#BIO156 LAB 4: osmosis and diffusion
#Lab osmosis and diffusion
Answer the following questions:
- List four cell structures that are common to both plant and animal cells. (4 points)
- What structures are unique to plant cells? (2 points) c. What structures are unique to animal cells? (2 points)
- List five structures observed in the cell images and provide the function of each structure. (5 points)
- Structure 1 and function b. Structure 2 and function c. Structure 3 and function d. Structure 4 and function e. Structure 5 and function
- William is observing a single-celled organism under a microscope and notices that it has a nucleus and is covered in small, hair-like structures.
- Provide a probable name for this organism (1 point) b. Explain why William came to this conclusion. (2 points)
- Where in the cell are the chloroplasts located? (5 points) 5. In the Spirogyra cells observed on the virtual microscope, about how many circular green chloroplasts were seen in a single cell? (2 points) 6. What were the percent differences between the volumes of the potatoes in the osmosis experiment for each salt solution? (8 points) a. 0% b. 1.75% c. 3.5% d. 7%
- What extraneous variables might have affected how the results came out in the osmosis experiment? Describe three. (6 points)
- In osmosis, which direction does water move with respect to solute concentration? (2 points)
- Answer the following questions: a. Explain what would happen to a freshwater unicellular organism if it were suddenly released into a saltwater environment. Use the terms isotonic,
#Lab 4 Cell Structure, Osmosis, and Diffusion
Introduction: Connecting Your Learning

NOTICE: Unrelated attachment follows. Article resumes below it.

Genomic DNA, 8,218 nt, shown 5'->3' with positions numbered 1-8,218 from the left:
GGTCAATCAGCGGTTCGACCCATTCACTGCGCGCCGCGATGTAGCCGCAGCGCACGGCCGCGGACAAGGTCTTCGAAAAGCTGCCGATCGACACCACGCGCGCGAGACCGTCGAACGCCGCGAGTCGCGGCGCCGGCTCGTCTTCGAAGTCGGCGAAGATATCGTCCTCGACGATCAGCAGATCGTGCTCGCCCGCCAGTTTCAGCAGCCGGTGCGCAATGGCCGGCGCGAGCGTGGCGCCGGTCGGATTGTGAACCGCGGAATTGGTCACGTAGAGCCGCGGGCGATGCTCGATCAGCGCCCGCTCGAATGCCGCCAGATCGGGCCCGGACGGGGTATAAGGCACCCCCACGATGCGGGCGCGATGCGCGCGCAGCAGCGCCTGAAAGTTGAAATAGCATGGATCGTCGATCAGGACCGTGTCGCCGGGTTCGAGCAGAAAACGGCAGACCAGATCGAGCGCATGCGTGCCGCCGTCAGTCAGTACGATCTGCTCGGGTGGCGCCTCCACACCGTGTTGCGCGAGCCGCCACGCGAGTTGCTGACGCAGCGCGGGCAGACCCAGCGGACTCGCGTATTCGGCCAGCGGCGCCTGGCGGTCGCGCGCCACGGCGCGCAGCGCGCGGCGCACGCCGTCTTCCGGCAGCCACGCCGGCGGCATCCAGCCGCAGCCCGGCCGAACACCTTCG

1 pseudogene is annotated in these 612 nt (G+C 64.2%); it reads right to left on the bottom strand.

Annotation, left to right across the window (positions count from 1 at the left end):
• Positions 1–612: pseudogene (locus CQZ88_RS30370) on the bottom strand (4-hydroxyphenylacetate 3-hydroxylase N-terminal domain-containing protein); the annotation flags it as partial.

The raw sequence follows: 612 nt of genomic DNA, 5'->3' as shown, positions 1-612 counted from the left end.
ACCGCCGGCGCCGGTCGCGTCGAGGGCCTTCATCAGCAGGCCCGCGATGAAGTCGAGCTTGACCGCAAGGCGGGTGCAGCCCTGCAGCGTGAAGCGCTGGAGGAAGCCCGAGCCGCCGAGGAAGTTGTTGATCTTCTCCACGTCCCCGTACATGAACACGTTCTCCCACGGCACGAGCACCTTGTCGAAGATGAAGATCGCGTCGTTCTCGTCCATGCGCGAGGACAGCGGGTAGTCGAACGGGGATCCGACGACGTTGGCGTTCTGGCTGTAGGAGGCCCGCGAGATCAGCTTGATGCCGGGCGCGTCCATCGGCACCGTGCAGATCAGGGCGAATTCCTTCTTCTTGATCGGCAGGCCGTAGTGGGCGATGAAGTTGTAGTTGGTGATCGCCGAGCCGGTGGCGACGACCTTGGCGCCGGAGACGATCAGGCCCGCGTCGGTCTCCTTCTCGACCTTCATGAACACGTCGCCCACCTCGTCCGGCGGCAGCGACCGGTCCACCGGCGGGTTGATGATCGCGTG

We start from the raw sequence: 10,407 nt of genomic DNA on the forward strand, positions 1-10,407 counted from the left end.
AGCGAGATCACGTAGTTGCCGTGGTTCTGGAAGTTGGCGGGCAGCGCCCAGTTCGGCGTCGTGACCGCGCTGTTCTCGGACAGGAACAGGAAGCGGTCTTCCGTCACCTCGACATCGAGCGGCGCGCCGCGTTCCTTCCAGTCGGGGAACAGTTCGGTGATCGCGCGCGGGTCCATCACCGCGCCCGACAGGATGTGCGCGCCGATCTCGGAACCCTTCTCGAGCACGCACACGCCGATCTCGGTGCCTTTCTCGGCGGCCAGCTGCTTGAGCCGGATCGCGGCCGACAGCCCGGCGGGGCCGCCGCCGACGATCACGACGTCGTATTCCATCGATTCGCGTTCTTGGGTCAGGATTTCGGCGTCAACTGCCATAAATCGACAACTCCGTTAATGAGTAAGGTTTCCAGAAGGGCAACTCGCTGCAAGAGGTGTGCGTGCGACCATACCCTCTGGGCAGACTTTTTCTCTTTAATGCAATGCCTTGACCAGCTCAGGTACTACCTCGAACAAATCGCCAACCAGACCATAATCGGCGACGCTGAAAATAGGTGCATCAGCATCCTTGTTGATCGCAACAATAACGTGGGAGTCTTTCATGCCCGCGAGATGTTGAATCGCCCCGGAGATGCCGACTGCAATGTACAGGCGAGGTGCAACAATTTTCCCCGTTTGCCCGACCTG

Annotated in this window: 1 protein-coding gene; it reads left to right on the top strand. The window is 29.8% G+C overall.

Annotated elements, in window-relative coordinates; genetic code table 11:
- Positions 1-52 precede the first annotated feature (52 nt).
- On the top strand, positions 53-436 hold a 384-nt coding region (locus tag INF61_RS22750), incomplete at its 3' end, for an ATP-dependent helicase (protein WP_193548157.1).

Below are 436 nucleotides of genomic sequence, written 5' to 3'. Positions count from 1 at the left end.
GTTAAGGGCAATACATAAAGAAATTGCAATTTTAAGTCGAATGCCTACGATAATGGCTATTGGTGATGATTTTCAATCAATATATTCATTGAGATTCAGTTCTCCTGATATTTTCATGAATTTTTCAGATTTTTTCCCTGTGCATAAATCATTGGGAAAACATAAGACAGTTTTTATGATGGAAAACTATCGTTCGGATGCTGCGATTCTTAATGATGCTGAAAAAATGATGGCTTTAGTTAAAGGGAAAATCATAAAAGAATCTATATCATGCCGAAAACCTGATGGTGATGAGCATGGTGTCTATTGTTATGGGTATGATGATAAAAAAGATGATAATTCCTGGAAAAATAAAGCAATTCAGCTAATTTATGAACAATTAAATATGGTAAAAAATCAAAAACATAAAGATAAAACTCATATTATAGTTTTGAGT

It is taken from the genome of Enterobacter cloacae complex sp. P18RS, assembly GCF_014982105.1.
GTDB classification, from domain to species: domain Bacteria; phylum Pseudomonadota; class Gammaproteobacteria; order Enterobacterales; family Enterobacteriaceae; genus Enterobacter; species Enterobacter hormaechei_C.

The basic building block of life is the cell. Each cell contains several structures, some of which are common to both eukaryotic and prokaryotic cells and some that are unique to specific cell types. This lab will discuss cell structures and how materials are moved in and out of the cell. Specifically, the principles of diffusion and osmosis will be demonstrated by performing a scientific investigation that studies the effect of salt concentration on potato cells.
Focusing Your Learning
In 1662, Robert Hooke investigated the properties of cork when he discovered cells. He named them after small rooms in a monastery because they reminded him of them. Years later, in 1837, Schleiden and Schwann were attributed with developing the cell theory. While their original theory was modified, the fundamental ideas be- hind the theory held true. Three general postulates are included in the cell theory: 1) All organisms are composed of cells. 2) The cell is the unit of life. 3) All cells arise from pre-existing cells.
Because a cell is the basic building block of living things, it is important to become familiar with its characteristics. Several structures comprise a cell. Many of these structures are visible with the use of a standard compound microscope. Below are pictures of the idealized plant and animal cells, illustrating the important structures.